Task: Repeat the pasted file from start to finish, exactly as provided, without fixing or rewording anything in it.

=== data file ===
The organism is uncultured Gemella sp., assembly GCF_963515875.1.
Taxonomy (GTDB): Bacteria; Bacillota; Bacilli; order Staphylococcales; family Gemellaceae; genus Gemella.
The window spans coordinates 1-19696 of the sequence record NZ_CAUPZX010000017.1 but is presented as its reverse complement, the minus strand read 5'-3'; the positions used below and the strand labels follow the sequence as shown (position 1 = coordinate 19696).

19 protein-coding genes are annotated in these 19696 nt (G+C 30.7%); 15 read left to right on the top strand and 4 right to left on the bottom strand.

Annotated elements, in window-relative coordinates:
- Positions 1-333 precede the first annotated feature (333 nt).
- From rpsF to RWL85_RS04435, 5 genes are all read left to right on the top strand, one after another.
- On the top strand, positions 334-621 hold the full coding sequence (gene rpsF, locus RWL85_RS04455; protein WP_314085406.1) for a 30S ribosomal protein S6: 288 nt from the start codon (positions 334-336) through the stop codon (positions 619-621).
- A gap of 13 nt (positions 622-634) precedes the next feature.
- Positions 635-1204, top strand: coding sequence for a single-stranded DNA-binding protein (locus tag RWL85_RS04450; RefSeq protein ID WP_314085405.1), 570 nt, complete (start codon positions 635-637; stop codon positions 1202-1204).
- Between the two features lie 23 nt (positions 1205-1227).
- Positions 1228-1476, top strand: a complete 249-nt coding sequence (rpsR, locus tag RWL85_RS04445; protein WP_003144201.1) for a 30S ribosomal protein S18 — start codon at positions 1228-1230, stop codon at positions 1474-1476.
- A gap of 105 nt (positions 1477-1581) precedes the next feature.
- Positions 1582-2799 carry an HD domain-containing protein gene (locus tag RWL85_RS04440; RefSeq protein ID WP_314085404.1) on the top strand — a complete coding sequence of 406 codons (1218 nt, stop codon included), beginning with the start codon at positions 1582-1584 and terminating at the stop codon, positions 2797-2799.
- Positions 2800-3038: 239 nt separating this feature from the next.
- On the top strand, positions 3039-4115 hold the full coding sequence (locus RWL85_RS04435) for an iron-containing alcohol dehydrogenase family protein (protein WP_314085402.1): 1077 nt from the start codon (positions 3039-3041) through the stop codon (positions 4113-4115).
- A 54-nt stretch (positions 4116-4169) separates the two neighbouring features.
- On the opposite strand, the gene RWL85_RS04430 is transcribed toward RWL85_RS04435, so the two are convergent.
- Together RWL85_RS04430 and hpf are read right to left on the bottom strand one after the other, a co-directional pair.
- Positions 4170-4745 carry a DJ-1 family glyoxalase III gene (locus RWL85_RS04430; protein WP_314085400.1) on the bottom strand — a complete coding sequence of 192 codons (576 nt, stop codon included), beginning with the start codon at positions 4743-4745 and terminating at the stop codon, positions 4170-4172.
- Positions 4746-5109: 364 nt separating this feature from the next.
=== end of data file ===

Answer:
The organism is uncultured Gemella sp., assembly GCF_963515875.1.
Taxonomy (GTDB): Bacteria; Bacillota; Bacilli; order Staphylococcales; family Gemellaceae; genus Gemella.
The window spans coordinates 1-19696 of the sequence record NZ_CAUPZX010000017.1 but is presented as its reverse complement, the minus strand read 5'-3'; the positions used below and the strand labels follow the sequence as shown (position 1 = coordinate 19696).

19 protein-coding genes are annotated in these 19696 nt (G+C 30.7%); 15 read left to right on the top strand and 4 right to left on the bottom strand.

Annotated elements, in window-relative coordinates:
- Positions 1-333 precede the first annotated feature (333 nt).
- From rpsF to RWL85_RS04435, 5 genes are all read left to right on the top strand, one after another.
- On the top strand, positions 334-621 hold the full coding sequence (gene rpsF, locus RWL85_RS04455; protein WP_314085406.1) for a 30S ribosomal protein S6: 288 nt from the start codon (positions 334-336) through the stop codon (positions 619-621).
- A gap of 13 nt (positions 622-634) precedes the next feature.
- Positions 635-1204, top strand: coding sequence for a single-stranded DNA-binding protein (locus tag RWL85_RS04450; RefSeq protein ID WP_314085405.1), 570 nt, complete (start codon positions 635-637; stop codon positions 1202-1204).
- Between the two features lie 23 nt (positions 1205-1227).
- Positions 1228-1476, top strand: a complete 249-nt coding sequence (rpsR, locus tag RWL85_RS04445; protein WP_003144201.1) for a 30S ribosomal protein S18 — start codon at positions 1228-1230, stop codon at positions 1474-1476.
- A gap of 105 nt (positions 1477-1581) precedes the next feature.
- Positions 1582-2799 carry an HD domain-containing protein gene (locus tag RWL85_RS04440; RefSeq protein ID WP_314085404.1) on the top strand — a complete coding sequence of 406 codons (1218 nt, stop codon included), beginning with the start codon at positions 1582-1584 and terminating at the stop codon, positions 2797-2799.
- Positions 2800-3038: 239 nt separating this feature from the next.
- On the top strand, positions 3039-4115 hold the full coding sequence (locus RWL85_RS04435) for an iron-containing alcohol dehydrogenase family protein (protein WP_314085402.1): 1077 nt from the start codon (positions 3039-3041) through the stop codon (positions 4113-4115).
- A 54-nt stretch (positions 4116-4169) separates the two neighbouring features.
- On the opposite strand, the gene RWL85_RS04430 is transcribed toward RWL85_RS04435, so the two are convergent.
- Together RWL85_RS04430 and hpf are read right to left on the bottom strand one after the other, a co-directional pair.
- Positions 4170-4745 carry a DJ-1 family glyoxalase III gene (locus RWL85_RS04430; protein WP_314085400.1) on the bottom strand — a complete coding sequence of 192 codons (576 nt, stop codon included), beginning with the start codon at positions 4743-4745 and terminating at the stop codon, positions 4170-4172.
- Positions 4746-5109: 364 nt separating this feature from the next.